• Despite its NU status, swapping Mudsdale in for our Alolan Persian seems to be a net positive, as it strengthens our position against Poison, Fairy, Bug, and even Rock types! The major cost here is an increase in our Ice vulnerability, but we still have Fire and Ice types to keep them in check. (And honestly, Incineroar can do most anything better than Alolan Persian can, so there’s no point in doubling down on Dark types.)

Just like that, we’ve come up with two potential switches that will our improve our team! But there more we can do, because the above chart has one major omission that needs to be discussed…

Step 3: Identify a Dragon-type counter, and if you can’t, find one to add to your team immediately.

Dragons are annoyingly common in online Free Battles, even when legendaries are removed from the equation. It feels like everyone and their mother has a Salamence or Dragonite in their pocket, just waiting to unleash it on their unsuspecting foes.

Here is where things get tricky: Both of our remaining alternates (Alolan Ninetales and Primarina) are Fairy-types, making them immune to Dragon-type attacks while dealing super-effective STAB damage in return. (Furthermore, the Ice/Fairy-type Alolan Ninetales is about as scary to Dragons as a non-Dragon type can be.) However, Fairy-types also open the team up to Poison-type Pokémon, especially if one of them replaces our Starmie.

After playing around with the type tool, it seems that our best bet is to leave the Starmie alone, and instead target our Toucannon for replacement. Primarina holds a slight advantage over Alolan Ninetales for this spot, as it cuts down on our Rock weakness, keeps our potential Fire weakness in check, and the one major weakness it opens up (Grass) is covered by Incineroar and Vikavolt (and kinda-sorta blocked by Decidueye). In one swoop, we’ve added a Dragon-type counter and reduced our attack surface, further improving our chances for victory.

Step 4: Take your game online, and repeat the above steps as needed.

The previous three steps improved out team in theory, but there’s only one way to see how things play out in practice: Jump to the Battle Spot and take on the world! You should get a sense of whether or not your has improved pretty quickly, and be sure to ask yourselves some questions as you go along:

  • Which team members are dominating, and which are getting owned?
  • Are there certain Pokémon that keep popping up on your opponent’s side and giving you heartburn? (For example, Aegislashes are the one non-Dragon-type that consistently gives me trouble, so countering them should be a priority.)
  • Do you find yourself saying “Gosh, a ___ would be really handy right now” a lot? If so, see if you can get your hands on a ___, whatever that may be.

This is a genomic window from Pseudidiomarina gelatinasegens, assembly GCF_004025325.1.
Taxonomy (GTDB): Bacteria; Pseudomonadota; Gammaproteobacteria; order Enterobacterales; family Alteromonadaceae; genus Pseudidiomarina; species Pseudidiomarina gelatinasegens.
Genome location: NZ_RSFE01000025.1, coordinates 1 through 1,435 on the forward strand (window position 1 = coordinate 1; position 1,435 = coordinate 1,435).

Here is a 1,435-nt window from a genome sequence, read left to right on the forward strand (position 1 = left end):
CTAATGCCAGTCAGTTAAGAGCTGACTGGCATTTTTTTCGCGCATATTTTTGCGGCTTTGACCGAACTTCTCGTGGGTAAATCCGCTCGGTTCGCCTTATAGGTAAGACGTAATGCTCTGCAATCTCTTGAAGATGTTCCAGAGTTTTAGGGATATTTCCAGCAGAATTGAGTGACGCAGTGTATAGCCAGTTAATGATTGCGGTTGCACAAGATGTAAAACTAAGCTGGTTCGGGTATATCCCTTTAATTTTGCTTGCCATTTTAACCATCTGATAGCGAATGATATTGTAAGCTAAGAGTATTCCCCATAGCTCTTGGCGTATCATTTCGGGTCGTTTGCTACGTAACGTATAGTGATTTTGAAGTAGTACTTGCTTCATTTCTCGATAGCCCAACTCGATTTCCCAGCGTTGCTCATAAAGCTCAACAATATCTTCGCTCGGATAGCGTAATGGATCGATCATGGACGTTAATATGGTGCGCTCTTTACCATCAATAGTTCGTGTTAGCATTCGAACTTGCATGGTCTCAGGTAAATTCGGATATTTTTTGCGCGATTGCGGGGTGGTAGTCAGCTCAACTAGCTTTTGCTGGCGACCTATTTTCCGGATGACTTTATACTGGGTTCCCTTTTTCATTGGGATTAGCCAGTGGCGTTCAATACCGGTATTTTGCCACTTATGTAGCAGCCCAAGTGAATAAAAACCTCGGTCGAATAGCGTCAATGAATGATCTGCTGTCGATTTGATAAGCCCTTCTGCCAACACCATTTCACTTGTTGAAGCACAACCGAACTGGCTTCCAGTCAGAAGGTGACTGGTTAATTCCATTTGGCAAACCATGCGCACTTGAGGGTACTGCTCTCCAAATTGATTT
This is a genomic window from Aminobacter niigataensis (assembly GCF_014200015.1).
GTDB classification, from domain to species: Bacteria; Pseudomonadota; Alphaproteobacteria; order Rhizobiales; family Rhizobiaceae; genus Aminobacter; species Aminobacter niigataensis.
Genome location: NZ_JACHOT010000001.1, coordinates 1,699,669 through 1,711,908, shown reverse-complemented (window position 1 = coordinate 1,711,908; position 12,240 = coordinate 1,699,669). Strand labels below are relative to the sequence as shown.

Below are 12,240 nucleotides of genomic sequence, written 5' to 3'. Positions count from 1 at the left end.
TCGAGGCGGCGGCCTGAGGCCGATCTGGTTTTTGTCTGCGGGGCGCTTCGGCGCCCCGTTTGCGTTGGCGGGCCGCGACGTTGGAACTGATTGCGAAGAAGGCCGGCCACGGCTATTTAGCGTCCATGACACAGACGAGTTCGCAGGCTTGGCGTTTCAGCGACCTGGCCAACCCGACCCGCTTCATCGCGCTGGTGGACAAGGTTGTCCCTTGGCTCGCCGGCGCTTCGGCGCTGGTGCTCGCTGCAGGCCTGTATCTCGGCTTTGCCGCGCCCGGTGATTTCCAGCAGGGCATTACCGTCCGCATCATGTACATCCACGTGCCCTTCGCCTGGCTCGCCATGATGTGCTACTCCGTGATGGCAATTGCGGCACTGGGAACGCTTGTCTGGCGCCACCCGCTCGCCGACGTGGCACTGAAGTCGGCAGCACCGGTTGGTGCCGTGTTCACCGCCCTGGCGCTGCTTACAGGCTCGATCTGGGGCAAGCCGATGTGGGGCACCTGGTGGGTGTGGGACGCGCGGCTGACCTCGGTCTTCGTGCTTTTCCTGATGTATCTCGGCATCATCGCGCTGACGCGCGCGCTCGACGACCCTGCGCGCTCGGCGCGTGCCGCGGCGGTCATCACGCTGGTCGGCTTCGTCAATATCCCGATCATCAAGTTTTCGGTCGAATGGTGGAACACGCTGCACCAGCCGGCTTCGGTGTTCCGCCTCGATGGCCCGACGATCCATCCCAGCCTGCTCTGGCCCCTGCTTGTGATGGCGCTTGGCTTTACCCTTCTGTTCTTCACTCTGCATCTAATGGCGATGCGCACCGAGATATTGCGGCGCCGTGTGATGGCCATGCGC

Once you get a sense of how your team is performing, you can revisit the step above to see if there are further improvements.

Unfortunately, sometimes the “quick and easy” steps to building a stronger Pokémon team still aren’t enough to get the job done. Luckily, there’s no shortage of ways to improve your Pokémon team and achieve success—your only limits are your curiosity and desire. You may find yourself raising several special Pokémon to fill all the holes on your team, or even digging into the details of breeding, EV training, item usage, and so on. Ultimately, the goal is to have fun battling with Pokémon, and the only things you have to do are the things you want to do.

How Nintendo Can Improve the Pokémon GTS

Back when the Pokémon Global Trading System (GTS) was introduced, it was hailed as a watershed moment in the game’s history. No longer were a player’s trading options restricted to their local counterparts and gated by whoever had a Link Cable handy—now, an ambitious Trainer could conveniently collect pocket monsters from all over the world. In theory, it was a brilliant move (and probably a necessary one).

In practice…well, it was still a brilliant move, but it came with a cost:

“Although being a well-meaning trade function, the GTS has come under criticism. Many traders ask for a legendary Pokémon, such as Mewtwo, in exchange for a common Pokémon, and some players request Pokémon at levels it is impossible to legally obtain that Pokémon at, such as a “Level 9 and under” Charizard.” —Bulbapedia, “Global Trade System”

Instead of being the liberating experience it should be, interacting with the GTS is more frustrating than anything else, as players find themselves  using a clunky interface to find Pokémon they can’t obtain because of unreasonable or impossible demands. It’s enough to drive people to take a chance on a random Wonder Trade rather than suffer through using the GTS.

So what can Nintendo and The Pokémon Company do to improve players’ experience with the GTS? After all, they can’t force players to stop asking for Enteis and Palkias in return for their precious Caterpies and Magikarps. They can fix some of the more-broken pieces of their interface, however, starting with the following suggestions:

(Note: While I made this list myself, I make no claim that these ideas are original. In fact, the idea in my first bullet point below is at least two years old.)

  • Allow players to query the system with the Pokémon they have, not just the Pokémon they’re looking for.

Pokémon Moon gifted me my first ever female stater Pokémon (a Litten), so I figured this would give me an advantage on the GTS—after all, everyone wants a starter Pokémon, right? Unfortunately, after breeding an army of Littens, it turned out that no one seemed to want a starter Pokémon in exchange for the specific monsters I was looking for. By my tenth fruitless query, I was shouting at my 3DS “Good grief, what can I get for a freaking Litten around here?!”

Having an option to search trade requests by the Pokémon you’re planning to offer gives players an accurate sense of the market they’re participating in, and may lead to unexpected-but-totally-welcome surprises that the player hadn’t considered (“Oh hey, I can get a Scyther for this thing? I’ll take it!”). It increases the odds of finding a successful trading partner, and thus increases the chances of a satisfying GTS experience.